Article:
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One of the responsibilities of Eurojust, the EU agency established in The Hague to help with criminal prosecutions involving two or more EU states is to mediate when the much-maligned European Arrest Warrant (EAW) causes problems, writes Stephen Gardner.
As it increasingly does. Eurojust's recently published annual report shows it was required to intervene in 256 EAW disputes in 2009, up from 237 in 2008. Many EU countries are openly sceptical about the warrant, with some being "reluctant to surrender their own nationals to other EU member states," according to the report. Britain is the country that most often requests Eurojust's intervention.

The list of EAW "issues" identified by Eurojust is long: from its use for trivial offences, to translation problems and misunderstandings, to different takes on defendants' rights. As Eurocorrespondent has noted before, even the European Commission has reservations about the EAW, which has led to a number of people being taken off to foreign jails to await trial in cases where the evidence is scant at best.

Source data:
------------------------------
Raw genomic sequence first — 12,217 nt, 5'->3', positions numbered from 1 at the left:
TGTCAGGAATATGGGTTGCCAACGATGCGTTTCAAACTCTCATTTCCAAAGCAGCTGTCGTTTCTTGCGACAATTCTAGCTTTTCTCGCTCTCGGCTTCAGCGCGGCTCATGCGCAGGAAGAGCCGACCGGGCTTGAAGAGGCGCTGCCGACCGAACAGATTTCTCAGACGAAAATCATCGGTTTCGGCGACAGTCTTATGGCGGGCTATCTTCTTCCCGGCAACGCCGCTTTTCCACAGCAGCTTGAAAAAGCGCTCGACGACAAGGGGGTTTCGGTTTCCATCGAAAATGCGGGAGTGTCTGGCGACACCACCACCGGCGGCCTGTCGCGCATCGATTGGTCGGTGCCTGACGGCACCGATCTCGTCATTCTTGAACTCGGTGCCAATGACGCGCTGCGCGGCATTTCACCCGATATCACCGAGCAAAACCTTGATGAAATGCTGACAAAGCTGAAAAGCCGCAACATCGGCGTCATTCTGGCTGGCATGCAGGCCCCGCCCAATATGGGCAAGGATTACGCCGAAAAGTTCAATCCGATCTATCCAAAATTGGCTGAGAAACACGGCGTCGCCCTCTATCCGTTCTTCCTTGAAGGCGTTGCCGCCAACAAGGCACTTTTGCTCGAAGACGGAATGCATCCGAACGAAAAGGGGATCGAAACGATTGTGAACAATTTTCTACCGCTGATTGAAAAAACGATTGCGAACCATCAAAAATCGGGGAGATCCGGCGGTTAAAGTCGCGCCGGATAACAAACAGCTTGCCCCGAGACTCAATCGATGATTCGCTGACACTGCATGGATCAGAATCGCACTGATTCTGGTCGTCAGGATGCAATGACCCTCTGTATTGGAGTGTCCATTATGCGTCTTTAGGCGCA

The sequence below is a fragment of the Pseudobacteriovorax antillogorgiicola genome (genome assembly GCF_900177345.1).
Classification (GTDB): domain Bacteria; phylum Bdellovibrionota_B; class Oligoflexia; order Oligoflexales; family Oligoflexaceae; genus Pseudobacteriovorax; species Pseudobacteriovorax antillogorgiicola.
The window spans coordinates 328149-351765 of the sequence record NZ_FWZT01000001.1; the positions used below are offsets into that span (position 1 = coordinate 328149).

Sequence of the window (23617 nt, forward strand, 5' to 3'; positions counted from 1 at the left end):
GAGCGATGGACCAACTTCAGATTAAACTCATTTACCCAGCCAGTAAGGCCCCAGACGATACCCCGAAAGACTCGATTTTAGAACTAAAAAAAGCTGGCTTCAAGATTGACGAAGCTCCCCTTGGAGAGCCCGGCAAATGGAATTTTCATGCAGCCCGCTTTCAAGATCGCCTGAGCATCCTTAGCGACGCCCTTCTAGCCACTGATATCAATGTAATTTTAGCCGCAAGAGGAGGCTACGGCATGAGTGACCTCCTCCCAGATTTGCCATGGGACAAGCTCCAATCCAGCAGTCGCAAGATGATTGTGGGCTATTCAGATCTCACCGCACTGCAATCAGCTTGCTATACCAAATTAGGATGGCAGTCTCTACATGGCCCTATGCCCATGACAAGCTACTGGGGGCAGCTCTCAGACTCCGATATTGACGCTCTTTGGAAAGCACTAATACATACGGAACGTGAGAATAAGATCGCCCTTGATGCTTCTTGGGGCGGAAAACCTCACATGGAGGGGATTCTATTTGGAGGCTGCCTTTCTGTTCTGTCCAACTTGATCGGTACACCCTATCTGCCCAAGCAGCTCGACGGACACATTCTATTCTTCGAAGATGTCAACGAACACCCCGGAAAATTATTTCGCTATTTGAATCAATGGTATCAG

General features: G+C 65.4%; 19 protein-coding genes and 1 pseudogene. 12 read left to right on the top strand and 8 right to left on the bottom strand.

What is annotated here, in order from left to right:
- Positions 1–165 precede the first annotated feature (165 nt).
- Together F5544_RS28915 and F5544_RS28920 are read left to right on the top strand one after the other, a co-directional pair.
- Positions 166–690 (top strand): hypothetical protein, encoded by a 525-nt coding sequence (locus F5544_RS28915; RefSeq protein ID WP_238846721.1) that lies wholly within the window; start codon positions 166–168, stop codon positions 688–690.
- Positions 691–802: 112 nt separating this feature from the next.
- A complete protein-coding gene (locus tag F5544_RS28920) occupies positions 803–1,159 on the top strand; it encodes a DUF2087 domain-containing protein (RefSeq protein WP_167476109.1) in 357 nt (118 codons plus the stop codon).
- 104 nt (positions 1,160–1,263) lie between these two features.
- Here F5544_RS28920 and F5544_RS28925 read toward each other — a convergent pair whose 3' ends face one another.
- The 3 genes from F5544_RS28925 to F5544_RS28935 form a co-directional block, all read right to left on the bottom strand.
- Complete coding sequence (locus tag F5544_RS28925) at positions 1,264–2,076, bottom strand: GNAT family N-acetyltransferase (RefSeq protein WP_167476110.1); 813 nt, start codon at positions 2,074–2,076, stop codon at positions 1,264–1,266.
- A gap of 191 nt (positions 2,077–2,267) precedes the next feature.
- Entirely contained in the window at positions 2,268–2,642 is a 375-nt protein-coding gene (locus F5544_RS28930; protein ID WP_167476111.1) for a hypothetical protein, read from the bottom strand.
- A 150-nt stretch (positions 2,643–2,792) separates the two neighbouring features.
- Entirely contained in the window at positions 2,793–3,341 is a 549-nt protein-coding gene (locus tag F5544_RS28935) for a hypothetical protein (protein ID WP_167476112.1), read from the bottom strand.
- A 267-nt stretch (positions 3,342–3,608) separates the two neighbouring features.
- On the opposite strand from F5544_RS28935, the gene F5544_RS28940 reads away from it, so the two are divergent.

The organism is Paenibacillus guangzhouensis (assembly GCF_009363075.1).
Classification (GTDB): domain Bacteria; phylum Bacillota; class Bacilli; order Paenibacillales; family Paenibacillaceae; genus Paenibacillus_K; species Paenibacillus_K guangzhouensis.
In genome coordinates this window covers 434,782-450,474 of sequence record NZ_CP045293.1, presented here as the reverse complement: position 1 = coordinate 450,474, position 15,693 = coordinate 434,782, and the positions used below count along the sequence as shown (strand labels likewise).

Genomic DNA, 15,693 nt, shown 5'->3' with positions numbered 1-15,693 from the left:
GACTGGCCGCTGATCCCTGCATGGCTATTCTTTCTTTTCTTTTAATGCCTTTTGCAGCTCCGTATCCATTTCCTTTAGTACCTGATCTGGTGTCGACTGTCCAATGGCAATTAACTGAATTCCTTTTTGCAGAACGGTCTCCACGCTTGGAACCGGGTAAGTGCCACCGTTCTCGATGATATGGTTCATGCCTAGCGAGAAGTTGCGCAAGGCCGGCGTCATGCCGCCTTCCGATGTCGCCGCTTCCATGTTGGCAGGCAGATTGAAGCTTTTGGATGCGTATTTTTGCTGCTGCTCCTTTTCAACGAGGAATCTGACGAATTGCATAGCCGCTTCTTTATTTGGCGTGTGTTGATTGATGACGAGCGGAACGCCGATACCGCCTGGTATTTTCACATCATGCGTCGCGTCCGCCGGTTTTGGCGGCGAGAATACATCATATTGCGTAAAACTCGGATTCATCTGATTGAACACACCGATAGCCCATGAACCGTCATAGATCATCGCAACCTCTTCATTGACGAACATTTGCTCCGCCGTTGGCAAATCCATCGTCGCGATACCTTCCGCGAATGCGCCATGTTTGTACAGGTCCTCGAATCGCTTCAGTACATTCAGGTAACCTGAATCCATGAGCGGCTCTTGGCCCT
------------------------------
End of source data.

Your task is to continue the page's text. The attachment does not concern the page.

But fear not! The European Parliament recently approved legislation that, while not dealing with the basic failings of the EAW, will at least add to their cost by giving defendants the right to have the accusations against them delivered in a language they can understand, and to have relevant documents translated. So that's alright then.

A version of this article originally appeared in Private Eye.
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